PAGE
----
- Jul 27, '11 by Meant2BeRN712I had Bellevue for 3 clinicals. No background checks =) HHC is the Health and Hospitals Corporation, a network of city hospitals. The hospitals within the network are public, city hospitals, not private hospitals like NYU Med or Mt. Sinai. I loved Bellevue; had some great experiences and learned a lot working within the public hospital system.
I liked NYU's program. It was expensive but I just took student loans because I really wanted to become a RN. It's worth it because of the name "NYU." Hospitals, clinics, non-profits, etc...they all recognize the name and it helps prove you are credentialed and smart. I took NCLEX, passed, and am a Registered Nurse in New York =)
True, the BON takes each case individually and you MUST disclose everything that is on your record. Don't hide anything because if they find out, they can completely deny your application. When you apply for your license, complete the application like usual, then they require you to submit a written explanation of the event, date, reasons, what you've done to better your life, etc. I am CONFIDENT a DUI 12 years ago will not deter you from becoming an RN. I'd bet money on that!
After you pass NCLEX, the state will process your paperwork and it may delay you getting your official license # by 2-4 weeks. (My friends and I took NCLEX the same week and all passed. However, with my petty theft, my license # was issued 2 weeks after theirs was becase BON was reviewing my papers.) Doesn't matter. I still got licensed! Although waiting is anxiety-causing.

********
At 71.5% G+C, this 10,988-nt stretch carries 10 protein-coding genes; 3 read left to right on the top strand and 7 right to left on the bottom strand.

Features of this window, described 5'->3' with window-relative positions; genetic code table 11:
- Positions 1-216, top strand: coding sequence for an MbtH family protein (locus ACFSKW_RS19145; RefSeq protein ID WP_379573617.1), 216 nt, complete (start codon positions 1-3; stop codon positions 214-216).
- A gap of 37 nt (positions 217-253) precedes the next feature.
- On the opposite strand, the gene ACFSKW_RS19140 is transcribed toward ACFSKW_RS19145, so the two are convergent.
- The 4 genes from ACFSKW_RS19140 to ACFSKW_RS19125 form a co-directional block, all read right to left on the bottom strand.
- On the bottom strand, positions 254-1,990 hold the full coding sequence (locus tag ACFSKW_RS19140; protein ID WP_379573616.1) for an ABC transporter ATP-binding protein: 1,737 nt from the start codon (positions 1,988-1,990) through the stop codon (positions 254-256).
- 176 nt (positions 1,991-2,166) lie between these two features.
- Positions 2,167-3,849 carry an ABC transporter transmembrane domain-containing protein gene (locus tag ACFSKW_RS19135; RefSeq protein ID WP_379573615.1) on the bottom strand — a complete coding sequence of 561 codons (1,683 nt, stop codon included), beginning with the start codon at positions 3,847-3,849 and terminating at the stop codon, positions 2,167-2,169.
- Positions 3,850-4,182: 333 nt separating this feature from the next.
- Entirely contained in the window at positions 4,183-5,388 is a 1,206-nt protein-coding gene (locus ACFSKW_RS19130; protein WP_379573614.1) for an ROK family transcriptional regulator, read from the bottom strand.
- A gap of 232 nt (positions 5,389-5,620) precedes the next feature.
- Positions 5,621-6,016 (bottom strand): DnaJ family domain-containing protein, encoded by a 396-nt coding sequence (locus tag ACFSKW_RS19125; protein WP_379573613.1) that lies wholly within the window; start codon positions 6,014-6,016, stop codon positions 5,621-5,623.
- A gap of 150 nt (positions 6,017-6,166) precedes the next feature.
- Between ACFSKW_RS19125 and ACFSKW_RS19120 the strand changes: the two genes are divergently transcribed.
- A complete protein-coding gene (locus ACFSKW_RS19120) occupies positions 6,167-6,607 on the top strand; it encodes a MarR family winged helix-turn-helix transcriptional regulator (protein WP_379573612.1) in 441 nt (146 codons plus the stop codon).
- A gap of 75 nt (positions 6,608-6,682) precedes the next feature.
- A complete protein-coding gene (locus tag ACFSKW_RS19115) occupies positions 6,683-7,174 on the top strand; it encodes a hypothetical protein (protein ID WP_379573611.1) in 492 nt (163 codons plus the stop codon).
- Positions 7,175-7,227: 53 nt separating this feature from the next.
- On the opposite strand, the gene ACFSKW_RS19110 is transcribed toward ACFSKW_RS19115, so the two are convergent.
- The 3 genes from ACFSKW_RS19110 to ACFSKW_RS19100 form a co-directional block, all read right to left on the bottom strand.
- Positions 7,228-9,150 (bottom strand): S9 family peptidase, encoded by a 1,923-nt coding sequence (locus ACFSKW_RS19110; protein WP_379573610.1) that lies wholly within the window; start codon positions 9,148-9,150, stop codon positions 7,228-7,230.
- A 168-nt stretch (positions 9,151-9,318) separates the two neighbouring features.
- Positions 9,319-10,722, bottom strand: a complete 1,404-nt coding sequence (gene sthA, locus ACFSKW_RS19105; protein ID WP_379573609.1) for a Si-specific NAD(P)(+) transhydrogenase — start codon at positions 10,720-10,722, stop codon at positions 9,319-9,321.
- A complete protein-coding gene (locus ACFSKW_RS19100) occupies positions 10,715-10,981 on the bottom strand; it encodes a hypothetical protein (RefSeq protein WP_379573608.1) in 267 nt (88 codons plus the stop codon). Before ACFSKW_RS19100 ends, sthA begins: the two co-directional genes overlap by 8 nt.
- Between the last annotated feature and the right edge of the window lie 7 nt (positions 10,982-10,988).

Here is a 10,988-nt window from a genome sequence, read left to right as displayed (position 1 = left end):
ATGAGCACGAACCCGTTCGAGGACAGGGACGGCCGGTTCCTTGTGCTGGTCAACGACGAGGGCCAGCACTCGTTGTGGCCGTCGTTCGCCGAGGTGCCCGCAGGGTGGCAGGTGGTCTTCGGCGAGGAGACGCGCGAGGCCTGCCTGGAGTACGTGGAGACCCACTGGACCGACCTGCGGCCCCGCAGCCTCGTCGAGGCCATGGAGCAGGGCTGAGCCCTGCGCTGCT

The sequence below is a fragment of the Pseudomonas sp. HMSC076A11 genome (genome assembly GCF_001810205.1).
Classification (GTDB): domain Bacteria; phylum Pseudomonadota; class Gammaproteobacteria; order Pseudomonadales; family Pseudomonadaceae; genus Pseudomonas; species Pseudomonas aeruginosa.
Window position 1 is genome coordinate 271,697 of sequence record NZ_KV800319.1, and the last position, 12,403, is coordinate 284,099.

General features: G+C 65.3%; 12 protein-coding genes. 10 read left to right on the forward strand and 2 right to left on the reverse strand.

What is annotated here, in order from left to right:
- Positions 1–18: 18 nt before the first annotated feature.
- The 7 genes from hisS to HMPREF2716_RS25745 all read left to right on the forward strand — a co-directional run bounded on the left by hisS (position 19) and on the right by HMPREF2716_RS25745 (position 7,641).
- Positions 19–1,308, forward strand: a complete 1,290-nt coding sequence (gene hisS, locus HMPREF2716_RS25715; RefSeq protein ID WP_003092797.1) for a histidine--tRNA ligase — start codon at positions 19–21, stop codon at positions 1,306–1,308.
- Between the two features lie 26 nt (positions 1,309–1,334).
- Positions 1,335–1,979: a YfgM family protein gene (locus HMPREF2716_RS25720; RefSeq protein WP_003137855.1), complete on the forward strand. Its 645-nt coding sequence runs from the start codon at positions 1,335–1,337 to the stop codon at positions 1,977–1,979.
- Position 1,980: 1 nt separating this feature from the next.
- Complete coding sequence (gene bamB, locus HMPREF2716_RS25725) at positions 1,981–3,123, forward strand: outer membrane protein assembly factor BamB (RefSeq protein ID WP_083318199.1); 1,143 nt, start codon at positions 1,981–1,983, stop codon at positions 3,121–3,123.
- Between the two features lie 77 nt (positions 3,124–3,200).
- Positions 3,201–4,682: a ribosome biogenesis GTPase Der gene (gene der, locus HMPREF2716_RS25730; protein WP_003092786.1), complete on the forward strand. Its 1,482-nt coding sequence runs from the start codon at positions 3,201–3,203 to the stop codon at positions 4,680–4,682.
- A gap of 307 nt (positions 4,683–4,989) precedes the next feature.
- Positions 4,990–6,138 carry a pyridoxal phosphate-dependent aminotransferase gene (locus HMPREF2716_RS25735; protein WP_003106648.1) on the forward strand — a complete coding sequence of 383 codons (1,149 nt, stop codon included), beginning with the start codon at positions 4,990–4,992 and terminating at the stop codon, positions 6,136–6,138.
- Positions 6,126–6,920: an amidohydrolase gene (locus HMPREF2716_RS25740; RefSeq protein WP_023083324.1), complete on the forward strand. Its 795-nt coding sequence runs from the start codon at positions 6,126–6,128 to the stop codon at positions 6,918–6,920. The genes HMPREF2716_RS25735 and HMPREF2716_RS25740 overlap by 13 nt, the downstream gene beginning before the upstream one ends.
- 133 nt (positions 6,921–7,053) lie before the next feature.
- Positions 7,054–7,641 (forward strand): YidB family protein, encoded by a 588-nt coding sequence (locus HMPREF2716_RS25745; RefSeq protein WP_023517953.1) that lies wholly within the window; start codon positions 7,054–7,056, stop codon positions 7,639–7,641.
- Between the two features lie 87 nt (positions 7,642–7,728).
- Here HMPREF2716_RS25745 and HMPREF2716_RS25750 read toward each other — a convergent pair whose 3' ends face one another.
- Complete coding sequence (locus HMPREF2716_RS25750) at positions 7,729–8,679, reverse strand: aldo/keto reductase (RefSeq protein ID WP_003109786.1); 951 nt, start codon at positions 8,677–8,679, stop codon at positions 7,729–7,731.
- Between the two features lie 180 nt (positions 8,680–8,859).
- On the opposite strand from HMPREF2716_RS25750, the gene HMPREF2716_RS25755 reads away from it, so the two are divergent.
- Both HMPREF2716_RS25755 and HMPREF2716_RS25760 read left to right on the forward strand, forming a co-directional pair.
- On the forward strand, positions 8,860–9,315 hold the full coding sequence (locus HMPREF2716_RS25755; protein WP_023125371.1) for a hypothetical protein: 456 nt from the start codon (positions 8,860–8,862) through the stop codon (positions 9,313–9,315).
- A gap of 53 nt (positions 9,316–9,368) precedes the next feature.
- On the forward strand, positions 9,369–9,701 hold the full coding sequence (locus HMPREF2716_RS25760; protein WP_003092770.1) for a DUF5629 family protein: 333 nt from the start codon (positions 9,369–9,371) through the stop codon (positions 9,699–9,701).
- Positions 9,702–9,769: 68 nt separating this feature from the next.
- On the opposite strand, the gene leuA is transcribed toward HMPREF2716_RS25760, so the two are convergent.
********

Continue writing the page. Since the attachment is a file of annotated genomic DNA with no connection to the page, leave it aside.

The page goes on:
I just got my first offer for the ER and am so excited! Don't worry about jobs. You will land one. Most places don't ask about your history till after the application and interview process. If they do ask, be honest and they should honor your truthfulness. Your DUI was so long ago and I'm sure you have done a lot to improve your life since then. That's what they want to see.
I read a lot of those blogs about misdemeanors and felonies also...and all it did was WORRY ME more. Try not to read them...they might just make you feel worse than you should. Your case is probably very different so there's no use in freaking out over other people's situations, right?
Best of luck to you. If you have more Q's...feel free to email me on here. More than happy to help someone in a similar situation!
- Wow! Congrats...ER! Thats awesome! Actually, I want ER more than anything, I'm an EMT in NYC so I really love the ER! So, what was the first semester like? I am a flight attendant and I'm hoping I can fly on the weekends. From what I have read....the second semester is the hardest? Is it possible to do all of my clinicals at Bellevue? I have this strange fascination with Bellevue, I actually chose it for the first clinicals. Like I said I was an EMT and for the longest time.....Bellevue kinda scared me...not really sure why, so I chose it purposefully to face those fears head on! Anything else you can tell me about NYU would be great. What were the clinicals like? Were you able to get right in and do stuff? Thank you so much for your time and answers! BTW, where is your new job located?
Congrats on everything!
- Jul 29, '11 by tnbutterflyMoved to NY Nursing Programs Discussion forum for more responses.
- Jul 29, '11 by Meant2BeRN712Purplemargie,